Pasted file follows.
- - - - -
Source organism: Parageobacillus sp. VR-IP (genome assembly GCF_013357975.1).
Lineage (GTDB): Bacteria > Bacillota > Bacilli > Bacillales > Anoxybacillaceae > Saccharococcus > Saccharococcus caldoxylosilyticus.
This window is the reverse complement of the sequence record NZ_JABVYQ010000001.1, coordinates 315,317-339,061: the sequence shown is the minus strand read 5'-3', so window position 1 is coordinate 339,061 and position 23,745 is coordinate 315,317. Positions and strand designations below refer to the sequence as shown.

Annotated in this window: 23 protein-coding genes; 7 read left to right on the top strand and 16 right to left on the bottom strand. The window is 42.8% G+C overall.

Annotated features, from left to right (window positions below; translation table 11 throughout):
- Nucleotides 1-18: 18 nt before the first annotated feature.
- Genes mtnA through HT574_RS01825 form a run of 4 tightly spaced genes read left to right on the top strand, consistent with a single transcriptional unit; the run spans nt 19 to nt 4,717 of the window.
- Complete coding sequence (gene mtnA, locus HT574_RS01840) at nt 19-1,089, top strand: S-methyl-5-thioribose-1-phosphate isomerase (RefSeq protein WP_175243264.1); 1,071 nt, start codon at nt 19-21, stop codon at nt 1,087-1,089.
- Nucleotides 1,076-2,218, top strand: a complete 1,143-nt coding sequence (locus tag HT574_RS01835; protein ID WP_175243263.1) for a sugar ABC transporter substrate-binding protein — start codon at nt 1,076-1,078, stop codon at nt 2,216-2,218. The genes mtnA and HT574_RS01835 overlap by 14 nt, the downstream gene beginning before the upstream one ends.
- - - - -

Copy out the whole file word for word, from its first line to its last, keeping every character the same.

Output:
Source organism: Parageobacillus sp. VR-IP (genome assembly GCF_013357975.1).
Lineage (GTDB): Bacteria > Bacillota > Bacilli > Bacillales > Anoxybacillaceae > Saccharococcus > Saccharococcus caldoxylosilyticus.
This window is the reverse complement of the sequence record NZ_JABVYQ010000001.1, coordinates 315,317-339,061: the sequence shown is the minus strand read 5'-3', so window position 1 is coordinate 339,061 and position 23,745 is coordinate 315,317. Positions and strand designations below refer to the sequence as shown.

Annotated in this window: 23 protein-coding genes; 7 read left to right on the top strand and 16 right to left on the bottom strand. The window is 42.8% G+C overall.

Annotated features, from left to right (window positions below; translation table 11 throughout):
- Nucleotides 1-18: 18 nt before the first annotated feature.
- Genes mtnA through HT574_RS01825 form a run of 4 tightly spaced genes read left to right on the top strand, consistent with a single transcriptional unit; the run spans nt 19 to nt 4,717 of the window.
- Complete coding sequence (gene mtnA, locus HT574_RS01840) at nt 19-1,089, top strand: S-methyl-5-thioribose-1-phosphate isomerase (RefSeq protein WP_175243264.1); 1,071 nt, start codon at nt 19-21, stop codon at nt 1,087-1,089.
- Nucleotides 1,076-2,218, top strand: a complete 1,143-nt coding sequence (locus tag HT574_RS01835; protein ID WP_175243263.1) for a sugar ABC transporter substrate-binding protein — start codon at nt 1,076-1,078, stop codon at nt 2,216-2,218. The genes mtnA and HT574_RS01835 overlap by 14 nt, the downstream gene beginning before the upstream one ends.